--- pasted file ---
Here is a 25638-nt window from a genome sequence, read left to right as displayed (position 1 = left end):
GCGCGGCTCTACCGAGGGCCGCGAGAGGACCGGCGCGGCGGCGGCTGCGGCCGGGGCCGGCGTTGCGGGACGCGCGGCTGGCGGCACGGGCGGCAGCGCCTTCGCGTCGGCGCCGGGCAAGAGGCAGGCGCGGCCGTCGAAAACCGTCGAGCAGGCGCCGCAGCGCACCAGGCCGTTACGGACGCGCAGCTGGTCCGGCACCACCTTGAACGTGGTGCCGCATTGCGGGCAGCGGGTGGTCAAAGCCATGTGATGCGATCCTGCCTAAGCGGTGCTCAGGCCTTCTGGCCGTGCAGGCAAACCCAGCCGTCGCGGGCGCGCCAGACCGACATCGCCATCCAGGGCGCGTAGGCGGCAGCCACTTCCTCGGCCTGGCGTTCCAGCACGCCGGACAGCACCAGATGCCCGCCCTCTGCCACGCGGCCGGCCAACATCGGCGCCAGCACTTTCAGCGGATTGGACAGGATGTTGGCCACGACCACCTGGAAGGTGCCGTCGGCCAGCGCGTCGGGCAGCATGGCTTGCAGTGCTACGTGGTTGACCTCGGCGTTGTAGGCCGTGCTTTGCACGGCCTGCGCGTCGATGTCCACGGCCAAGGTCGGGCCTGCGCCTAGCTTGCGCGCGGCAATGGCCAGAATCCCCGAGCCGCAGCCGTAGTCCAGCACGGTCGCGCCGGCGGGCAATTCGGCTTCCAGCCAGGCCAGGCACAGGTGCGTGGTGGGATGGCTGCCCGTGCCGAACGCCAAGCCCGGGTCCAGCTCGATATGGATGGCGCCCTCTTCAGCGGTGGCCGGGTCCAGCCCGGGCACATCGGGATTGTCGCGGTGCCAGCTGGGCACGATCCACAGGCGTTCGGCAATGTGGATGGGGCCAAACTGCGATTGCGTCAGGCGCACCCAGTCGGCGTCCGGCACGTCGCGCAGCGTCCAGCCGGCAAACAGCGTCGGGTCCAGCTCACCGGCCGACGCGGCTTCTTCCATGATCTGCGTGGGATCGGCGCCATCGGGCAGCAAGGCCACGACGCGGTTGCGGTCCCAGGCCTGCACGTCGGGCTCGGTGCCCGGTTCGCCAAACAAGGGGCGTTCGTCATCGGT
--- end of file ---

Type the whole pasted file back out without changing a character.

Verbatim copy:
Here is a 25638-nt window from a genome sequence, read left to right as displayed (position 1 = left end):
GCGCGGCTCTACCGAGGGCCGCGAGAGGACCGGCGCGGCGGCGGCTGCGGCCGGGGCCGGCGTTGCGGGACGCGCGGCTGGCGGCACGGGCGGCAGCGCCTTCGCGTCGGCGCCGGGCAAGAGGCAGGCGCGGCCGTCGAAAACCGTCGAGCAGGCGCCGCAGCGCACCAGGCCGTTACGGACGCGCAGCTGGTCCGGCACCACCTTGAACGTGGTGCCGCATTGCGGGCAGCGGGTGGTCAAAGCCATGTGATGCGATCCTGCCTAAGCGGTGCTCAGGCCTTCTGGCCGTGCAGGCAAACCCAGCCGTCGCGGGCGCGCCAGACCGACATCGCCATCCAGGGCGCGTAGGCGGCAGCCACTTCCTCGGCCTGGCGTTCCAGCACGCCGGACAGCACCAGATGCCCGCCCTCTGCCACGCGGCCGGCCAACATCGGCGCCAGCACTTTCAGCGGATTGGACAGGATGTTGGCCACGACCACCTGGAAGGTGCCGTCGGCCAGCGCGTCGGGCAGCATGGCTTGCAGTGCTACGTGGTTGACCTCGGCGTTGTAGGCCGTGCTTTGCACGGCCTGCGCGTCGATGTCCACGGCCAAGGTCGGGCCTGCGCCTAGCTTGCGCGCGGCAATGGCCAGAATCCCCGAGCCGCAGCCGTAGTCCAGCACGGTCGCGCCGGCGGGCAATTCGGCTTCCAGCCAGGCCAGGCACAGGTGCGTGGTGGGATGGCTGCCCGTGCCGAACGCCAAGCCCGGGTCCAGCTCGATATGGATGGCGCCCTCTTCAGCGGTGGCCGGGTCCAGCCCGGGCACATCGGGATTGTCGCGGTGCCAGCTGGGCACGATCCACAGGCGTTCGGCAATGTGGATGGGGCCAAACTGCGATTGCGTCAGGCGCACCCAGTCGGCGTCCGGCACGTCGCGCAGCGTCCAGCCGGCAAACAGCGTCGGGTCCAGCTCACCGGCCGACGCGGCTTCTTCCATGATCTGCGTGGGATCGGCGCCATCGGGCAGCAAGGCCACGACGCGGTTGCGGTCCCAGGCCTGCACGTCGGGCTCGGTGCCCGGTTCGCCAAACAAGGGGCGTTCGTCATCGGT